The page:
Friday, 23 November 2018

Essay on The Self-Help System : Need for a New Global Architecture

Essay on The Self-Help System : Need for a New Global Architecture

It’s trying times for the world economy with recession demon refusing to be tamed, notwithstanding a slew of staccato efforts made by different involved players. The domino-like fall of many countries of Europe and Americas including Ireland, Spain, Italy, Portugal and Greece has been a cause of real concern given the insidious implications of the same of for the world finance system. The laissez-faire economic model’s avowed promise to promote and sustain a ‘level playing field’ by rolling back the drigistic state has all but failed. Brexit is only one of the many expressions of reigning economic woes in the First World.

At the end of the day, the extant model has only promoted the Darwinian natural selection by unleashing the ‘Survival of the Fittest’ model as once propounded by Herbert Spencer. Hence, the SOS calls for incremental but inclusive growth for all within the framework of a welfare economy. But all these calls seem to have fallen on deaf ears. What is surprising is the way all the nations have been trying to handle the situation in the fashion of a ‘Zero-sum’ or ‘negative sum’ game. Such a skewed approach only encourages alienation and animosity by promoting vested interests of a few at the top the international pecking order at the expense of all down below.

We need to appreciate that with the globalisation juggernaut stalking the world stage since the end of the Cold War, we already live in a world of ‘complex interdependence’. Hence, the innate penchant of the nation-states to keep hitting each other like billiard balls in an anarchical global system needs to be restrained. The exclusivist pursuance of protectionist policies by some countries a la the United States of America or United Kingdom by regulating the quantity and quality of immigrants into their country, by creating non-tariff barriers or by restraining their industries from outsourcing their multifarious operations across the globe shall nothing but hasten the process of collective downfall.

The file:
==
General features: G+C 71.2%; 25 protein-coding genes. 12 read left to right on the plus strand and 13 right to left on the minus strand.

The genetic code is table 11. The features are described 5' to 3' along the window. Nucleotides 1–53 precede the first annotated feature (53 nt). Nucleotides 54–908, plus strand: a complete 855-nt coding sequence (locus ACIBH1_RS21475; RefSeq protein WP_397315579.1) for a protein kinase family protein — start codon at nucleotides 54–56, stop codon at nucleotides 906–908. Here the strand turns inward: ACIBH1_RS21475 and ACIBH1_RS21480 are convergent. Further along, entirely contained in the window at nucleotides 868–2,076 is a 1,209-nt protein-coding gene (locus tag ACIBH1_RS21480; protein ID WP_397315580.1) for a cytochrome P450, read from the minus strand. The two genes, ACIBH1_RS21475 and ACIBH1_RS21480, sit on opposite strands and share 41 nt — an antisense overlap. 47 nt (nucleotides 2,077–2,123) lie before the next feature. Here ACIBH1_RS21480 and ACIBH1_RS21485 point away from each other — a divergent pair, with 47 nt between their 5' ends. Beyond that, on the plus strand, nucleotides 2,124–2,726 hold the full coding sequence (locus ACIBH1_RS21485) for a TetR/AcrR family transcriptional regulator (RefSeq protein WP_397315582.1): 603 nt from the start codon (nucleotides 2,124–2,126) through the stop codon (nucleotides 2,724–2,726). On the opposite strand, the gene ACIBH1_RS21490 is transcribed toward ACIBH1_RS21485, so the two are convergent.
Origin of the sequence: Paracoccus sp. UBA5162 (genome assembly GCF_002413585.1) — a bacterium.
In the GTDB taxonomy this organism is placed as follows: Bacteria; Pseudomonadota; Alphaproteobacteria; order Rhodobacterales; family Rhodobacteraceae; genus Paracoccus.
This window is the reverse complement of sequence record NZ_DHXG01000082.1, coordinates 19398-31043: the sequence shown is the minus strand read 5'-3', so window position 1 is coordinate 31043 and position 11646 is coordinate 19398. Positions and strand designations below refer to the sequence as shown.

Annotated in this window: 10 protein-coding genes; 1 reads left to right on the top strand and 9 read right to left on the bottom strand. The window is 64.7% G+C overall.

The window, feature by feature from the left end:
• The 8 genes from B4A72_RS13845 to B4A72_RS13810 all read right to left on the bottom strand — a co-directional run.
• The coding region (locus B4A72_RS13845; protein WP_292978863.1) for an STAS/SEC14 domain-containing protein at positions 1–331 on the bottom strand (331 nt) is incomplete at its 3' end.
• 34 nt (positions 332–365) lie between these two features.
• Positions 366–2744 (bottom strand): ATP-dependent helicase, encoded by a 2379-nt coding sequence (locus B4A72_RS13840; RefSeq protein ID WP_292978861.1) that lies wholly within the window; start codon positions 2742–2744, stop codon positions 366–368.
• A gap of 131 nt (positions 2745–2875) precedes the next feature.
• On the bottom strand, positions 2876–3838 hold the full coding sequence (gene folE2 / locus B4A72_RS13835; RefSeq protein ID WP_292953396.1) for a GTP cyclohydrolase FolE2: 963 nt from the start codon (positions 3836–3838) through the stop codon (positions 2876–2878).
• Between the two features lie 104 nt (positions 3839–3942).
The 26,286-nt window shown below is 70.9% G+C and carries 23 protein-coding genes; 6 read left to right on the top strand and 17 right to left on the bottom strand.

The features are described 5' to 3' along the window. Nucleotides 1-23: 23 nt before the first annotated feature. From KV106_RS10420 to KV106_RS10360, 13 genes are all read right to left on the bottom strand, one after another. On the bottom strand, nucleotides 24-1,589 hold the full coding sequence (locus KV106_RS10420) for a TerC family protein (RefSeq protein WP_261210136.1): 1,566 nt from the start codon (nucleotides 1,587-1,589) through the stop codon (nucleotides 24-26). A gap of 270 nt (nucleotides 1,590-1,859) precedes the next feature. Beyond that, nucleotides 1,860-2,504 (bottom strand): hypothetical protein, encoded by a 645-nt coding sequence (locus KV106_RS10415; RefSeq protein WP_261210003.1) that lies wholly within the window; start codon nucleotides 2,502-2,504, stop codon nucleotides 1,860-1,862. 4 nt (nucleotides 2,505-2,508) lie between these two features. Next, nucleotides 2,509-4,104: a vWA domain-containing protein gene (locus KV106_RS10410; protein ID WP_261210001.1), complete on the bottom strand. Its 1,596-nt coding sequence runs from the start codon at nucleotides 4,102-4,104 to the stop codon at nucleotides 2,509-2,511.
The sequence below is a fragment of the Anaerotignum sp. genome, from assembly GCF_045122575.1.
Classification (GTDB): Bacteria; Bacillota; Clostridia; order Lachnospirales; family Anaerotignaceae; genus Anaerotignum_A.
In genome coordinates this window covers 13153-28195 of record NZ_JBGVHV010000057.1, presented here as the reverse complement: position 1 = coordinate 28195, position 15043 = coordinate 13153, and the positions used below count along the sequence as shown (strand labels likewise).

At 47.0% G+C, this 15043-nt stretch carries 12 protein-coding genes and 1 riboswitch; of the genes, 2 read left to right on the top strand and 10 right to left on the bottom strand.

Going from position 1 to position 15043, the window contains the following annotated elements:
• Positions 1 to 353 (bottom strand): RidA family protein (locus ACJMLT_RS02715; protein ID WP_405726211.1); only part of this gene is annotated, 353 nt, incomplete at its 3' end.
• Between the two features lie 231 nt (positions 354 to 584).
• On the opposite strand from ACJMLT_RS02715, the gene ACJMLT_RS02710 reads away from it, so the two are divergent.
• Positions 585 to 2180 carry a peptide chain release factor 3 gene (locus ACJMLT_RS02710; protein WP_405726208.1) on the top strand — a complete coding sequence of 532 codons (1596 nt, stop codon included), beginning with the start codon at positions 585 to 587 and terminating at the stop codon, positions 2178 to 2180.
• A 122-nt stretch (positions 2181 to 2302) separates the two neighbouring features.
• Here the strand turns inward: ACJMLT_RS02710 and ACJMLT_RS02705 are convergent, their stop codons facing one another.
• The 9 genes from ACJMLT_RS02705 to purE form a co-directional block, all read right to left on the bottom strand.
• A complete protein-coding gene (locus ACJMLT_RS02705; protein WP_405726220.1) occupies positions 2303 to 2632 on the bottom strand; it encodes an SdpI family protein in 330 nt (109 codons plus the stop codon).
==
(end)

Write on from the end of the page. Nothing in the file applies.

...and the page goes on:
The sooner we appreciate the reality of globalisation and the attendant complex interdependence, the better it shall be for the emergent multi-polar global economic system.

The nations also need to appreciate the international division of labour and coordinate their policies and actions accordingly. But the same just does not seem to be happening. While each nation should be coordinating their policies and action with the other country, the reality is diametrically opposite though a charade of multilateral engagements does go on all the while.

But the ‘self-help’ international system forces nations to act in sublime isolation from each other. While each nation believes that it is acting reationally in the betterment of its holistic national interest, the fact remains that each of them is actually acting irrationally. This happens simply because none of them attempts a rational comprehension of the hermeneutics of their disparate acts within the straitjacket of the extant global financial system. One does feel that the global leadership, suitably advised by the epistemic community on international economics, should be playing a more proactive role than they have so far.

So, any nation having any misconception about being successful in resolving their problems on its own and continue to be an island of prosperity untouched by the winds of change elsewhere should immediately disabuse such notions. In a globalised world of complex interdependence, all the problems have become global in nature whose individualised solutions would never work.